Event Title

Novel Methods Development for Integrating Behavioral Measures of Hippocampal-Dependent NonConscious Memory Effects

Presenter Information

Lindsey Sirianni

Presentation Type

Oral Presentation

College

College of Social and Behavioral Sciences

Major

Psychology

Session Number

1

Location

RM 218

Faculty Mentor

Dr. Richard Addante

Juror Names

Moderator: Dr. Emily Shum

Start Date

5-18-2017 1:40 PM

End Date

5-18-2017 2:00 PM

Abstract

The traditional textbook models of human memory are predicated upon the foundation that long-term declarative memory (i.e. memories recalled through conscious recollection of details) relies critically upon the integrity of the human hippocampus (a medial temporal lobe structure of the brain), whereas non-conscious or implicit memory (i.e. familiarity) does not. Exciting new findings from our laboratory have begun to question this core dogma of human memory, using electrophysiological methods (EEG) and a novel procedure we developed for capturing non-conscious memory signals in a small group of three patients with hippocampal damage (Addante, 2015, Neuroimage). This physiological effect was explored in the current study, designed to add behavioral measures that are critical to linking the physiological impairments with meaningful behavioral manifestations of memory deficits, and to measure these effects in a larger sample size or normative populations that can be then applied to clinical amnesia groups. This work largely explored new methods programmed to be implemented at a mass level adopted across multiple laboratories capable of testing rare cases of human amnesia patients. Results of this novel method development will be discussed in the context of providing the field an innovative new paradigm by which to measure both behavior and physiology concurrently for capturing non-conscious memory signals at the scalp.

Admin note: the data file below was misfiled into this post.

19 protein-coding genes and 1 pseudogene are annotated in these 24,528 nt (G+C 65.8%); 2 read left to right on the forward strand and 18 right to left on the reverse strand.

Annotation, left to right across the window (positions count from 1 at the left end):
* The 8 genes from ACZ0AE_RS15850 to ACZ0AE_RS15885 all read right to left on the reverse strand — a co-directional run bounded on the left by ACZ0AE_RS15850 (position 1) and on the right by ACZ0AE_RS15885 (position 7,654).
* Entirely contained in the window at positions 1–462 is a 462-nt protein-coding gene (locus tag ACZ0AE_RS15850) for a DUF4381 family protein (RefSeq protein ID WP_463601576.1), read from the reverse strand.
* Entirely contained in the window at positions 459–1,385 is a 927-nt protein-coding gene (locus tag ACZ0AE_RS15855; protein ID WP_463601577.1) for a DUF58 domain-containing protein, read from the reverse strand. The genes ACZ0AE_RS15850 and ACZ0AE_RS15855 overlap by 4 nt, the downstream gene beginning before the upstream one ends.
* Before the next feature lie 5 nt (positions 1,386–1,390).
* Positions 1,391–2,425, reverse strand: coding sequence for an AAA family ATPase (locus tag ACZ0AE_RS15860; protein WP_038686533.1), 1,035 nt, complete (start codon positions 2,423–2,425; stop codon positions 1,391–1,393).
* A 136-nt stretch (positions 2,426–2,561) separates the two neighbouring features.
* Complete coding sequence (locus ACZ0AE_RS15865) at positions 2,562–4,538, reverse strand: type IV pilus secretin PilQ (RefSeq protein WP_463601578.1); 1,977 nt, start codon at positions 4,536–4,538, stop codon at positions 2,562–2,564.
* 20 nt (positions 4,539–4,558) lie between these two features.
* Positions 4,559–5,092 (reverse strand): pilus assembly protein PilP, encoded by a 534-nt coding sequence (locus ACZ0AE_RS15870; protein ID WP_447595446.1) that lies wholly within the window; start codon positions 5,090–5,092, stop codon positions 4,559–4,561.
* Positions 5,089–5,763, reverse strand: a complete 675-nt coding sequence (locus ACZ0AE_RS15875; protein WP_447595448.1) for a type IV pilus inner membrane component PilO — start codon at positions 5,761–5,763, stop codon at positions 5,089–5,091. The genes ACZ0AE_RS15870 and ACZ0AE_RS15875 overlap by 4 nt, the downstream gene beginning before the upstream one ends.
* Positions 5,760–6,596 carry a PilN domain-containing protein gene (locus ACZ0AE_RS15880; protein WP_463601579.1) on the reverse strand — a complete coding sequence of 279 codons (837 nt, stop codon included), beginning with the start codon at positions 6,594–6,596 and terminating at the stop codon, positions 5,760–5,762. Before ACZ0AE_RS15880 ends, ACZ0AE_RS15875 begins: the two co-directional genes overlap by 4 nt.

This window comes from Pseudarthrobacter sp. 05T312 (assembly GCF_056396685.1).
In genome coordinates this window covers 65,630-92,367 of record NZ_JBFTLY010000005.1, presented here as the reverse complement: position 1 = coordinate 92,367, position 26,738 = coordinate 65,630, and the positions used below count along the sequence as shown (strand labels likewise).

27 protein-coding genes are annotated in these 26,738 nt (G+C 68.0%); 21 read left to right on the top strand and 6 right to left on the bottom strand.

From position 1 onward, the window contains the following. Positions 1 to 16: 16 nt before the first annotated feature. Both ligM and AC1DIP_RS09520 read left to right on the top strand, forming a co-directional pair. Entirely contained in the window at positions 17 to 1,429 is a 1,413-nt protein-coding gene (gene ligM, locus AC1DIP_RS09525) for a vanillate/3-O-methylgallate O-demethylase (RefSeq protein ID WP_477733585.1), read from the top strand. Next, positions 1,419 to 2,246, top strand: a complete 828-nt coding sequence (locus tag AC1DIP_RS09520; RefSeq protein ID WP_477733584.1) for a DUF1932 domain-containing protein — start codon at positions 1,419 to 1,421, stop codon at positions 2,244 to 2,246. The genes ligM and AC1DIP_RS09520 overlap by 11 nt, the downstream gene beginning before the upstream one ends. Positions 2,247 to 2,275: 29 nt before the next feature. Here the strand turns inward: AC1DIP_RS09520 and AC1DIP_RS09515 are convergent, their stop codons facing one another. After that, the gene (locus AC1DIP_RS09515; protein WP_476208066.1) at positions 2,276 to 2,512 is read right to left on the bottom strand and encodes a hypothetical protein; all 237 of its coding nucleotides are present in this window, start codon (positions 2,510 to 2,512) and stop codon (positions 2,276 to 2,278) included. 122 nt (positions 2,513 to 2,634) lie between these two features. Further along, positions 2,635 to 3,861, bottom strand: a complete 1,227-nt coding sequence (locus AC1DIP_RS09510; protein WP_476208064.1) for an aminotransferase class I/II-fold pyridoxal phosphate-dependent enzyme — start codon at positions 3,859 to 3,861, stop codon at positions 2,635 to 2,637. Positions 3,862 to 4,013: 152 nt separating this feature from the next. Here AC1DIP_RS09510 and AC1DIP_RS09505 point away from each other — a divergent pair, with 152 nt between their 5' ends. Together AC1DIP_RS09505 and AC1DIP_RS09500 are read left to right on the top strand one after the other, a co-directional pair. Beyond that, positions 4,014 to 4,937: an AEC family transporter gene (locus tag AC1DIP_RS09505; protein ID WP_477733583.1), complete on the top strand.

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May 18th, 1:40 PM May 18th, 2:00 PM

Novel Methods Development for Integrating Behavioral Measures of Hippocampal-Dependent NonConscious Memory Effects

RM 218

The traditional textbook models of human memory are predicated upon the foundation that long-term declarative memory (i.e. memories recalled through conscious recollection of details) relies critically upon the integrity of the human hippocampus (a medial temporal lobe structure of the brain), whereas non-conscious or implicit memory (i.e. familiarity) does not. Exciting new findings from our laboratory have begun to question this core dogma of human memory, using electrophysiological methods (EEG) and a novel procedure we developed for capturing non-conscious memory signals in a small group of three patients with hippocampal damage (Addante, 2015, Neuroimage). This physiological effect was explored in the current study, designed to add behavioral measures that are critical to linking the physiological impairments with meaningful behavioral manifestations of memory deficits, and to measure these effects in a larger sample size or normative populations that can be then applied to clinical amnesia groups. This work largely explored new methods programmed to be implemented at a mass level adopted across multiple laboratories capable of testing rare cases of human amnesia patients. Results of this novel method development will be discussed in the context of providing the field an innovative new paradigm by which to measure both behavior and physiology concurrently for capturing non-conscious memory signals at the scalp.